Dominion: Unveiling the Roots of a Crisis
By David Opdyke
The antique postcards in this work pretend to show a more innocent, pre-crisis America. But Capitalism is baked into those old-timey pictures. We live — and have lived from the beginning — in an economic system that places profit above all other values. Externalities like the harmful effects of diesel pollution or the warming of the oceans don’t fit into anyone’s balance sheet so they don’t count.
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If U.S. policy served the people, there would be real costs for polluters and real regulation of public resources. There would be a progressive tax structure, labor protections, a living wage, publicly funded health care and public health, investments in infrastructure, public transit, classification of the internet as a public utility, on and on and on. Topics like these have always been connected in the way I think about the world, but not always in the forefront of my work. It’s only in the last 2-3 years that I decided to dispense with any aesthetic detachment or abstraction when it comes to climate change. I’m all in.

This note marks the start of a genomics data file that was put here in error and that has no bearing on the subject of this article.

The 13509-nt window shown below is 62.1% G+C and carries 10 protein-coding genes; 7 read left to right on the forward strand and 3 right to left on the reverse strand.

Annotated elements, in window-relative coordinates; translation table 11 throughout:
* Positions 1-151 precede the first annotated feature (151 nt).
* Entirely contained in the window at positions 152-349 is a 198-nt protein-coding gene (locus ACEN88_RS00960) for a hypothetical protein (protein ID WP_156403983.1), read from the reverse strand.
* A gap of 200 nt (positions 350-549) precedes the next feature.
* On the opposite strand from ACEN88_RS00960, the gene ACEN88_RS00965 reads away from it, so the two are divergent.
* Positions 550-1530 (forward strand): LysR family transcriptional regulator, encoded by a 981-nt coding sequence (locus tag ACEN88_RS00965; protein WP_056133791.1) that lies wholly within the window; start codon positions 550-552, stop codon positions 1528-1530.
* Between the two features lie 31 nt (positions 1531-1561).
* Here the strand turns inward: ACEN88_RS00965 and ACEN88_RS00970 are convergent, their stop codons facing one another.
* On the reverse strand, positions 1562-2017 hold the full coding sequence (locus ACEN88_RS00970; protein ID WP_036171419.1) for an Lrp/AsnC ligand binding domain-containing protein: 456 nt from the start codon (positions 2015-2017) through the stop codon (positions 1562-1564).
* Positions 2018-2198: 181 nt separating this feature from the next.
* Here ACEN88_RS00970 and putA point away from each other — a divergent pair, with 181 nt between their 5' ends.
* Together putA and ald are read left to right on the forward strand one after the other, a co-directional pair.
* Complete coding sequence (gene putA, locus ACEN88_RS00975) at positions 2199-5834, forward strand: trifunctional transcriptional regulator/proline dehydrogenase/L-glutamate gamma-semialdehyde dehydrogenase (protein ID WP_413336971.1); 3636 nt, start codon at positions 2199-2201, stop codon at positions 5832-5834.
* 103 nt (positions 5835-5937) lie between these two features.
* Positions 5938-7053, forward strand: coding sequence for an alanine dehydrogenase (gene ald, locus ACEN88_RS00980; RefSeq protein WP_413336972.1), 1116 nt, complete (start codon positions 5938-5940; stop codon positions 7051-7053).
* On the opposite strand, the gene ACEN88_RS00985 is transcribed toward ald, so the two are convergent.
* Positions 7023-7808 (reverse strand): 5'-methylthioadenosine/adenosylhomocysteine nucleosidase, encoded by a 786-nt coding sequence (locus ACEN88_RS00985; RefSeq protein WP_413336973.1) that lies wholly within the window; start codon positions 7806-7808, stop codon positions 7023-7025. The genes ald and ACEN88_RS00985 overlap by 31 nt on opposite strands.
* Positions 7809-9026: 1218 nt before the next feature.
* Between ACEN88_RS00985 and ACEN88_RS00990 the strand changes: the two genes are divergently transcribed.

I won’t make claims about representing a movement. I’m just punching a hole in the notion that climate change is a coastal problem, or an issue for ‘someone else’ to worry about. There’s no point in lecturing people to change their behavior so a city 800 miles away won’t flood. But when a farm in the next county fails because of a 10-year drought, when weird insects chew up all the trees in your backyard, climate change becomes less abstract, less distant. It shifts into a local, personal concern, which is what people really care about.
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About the Artist
David Opdyke was born in post-industrial Schenectady, New York in 1969. He makes artwork that explores globalization, consumerism, and civilization’s abusive relationship with the environment. His work is held in the collections of The Museum of Modern Art, The Brooklyn Museum of Art, and The Washington Convention Center in DC. In Fall 2020, Phaidon will publish a book based on his large-scale postcard project This Land, including essays by Lawrence Weschler and Maya Wiley. David can be reached on Instagram at @david.opdyke.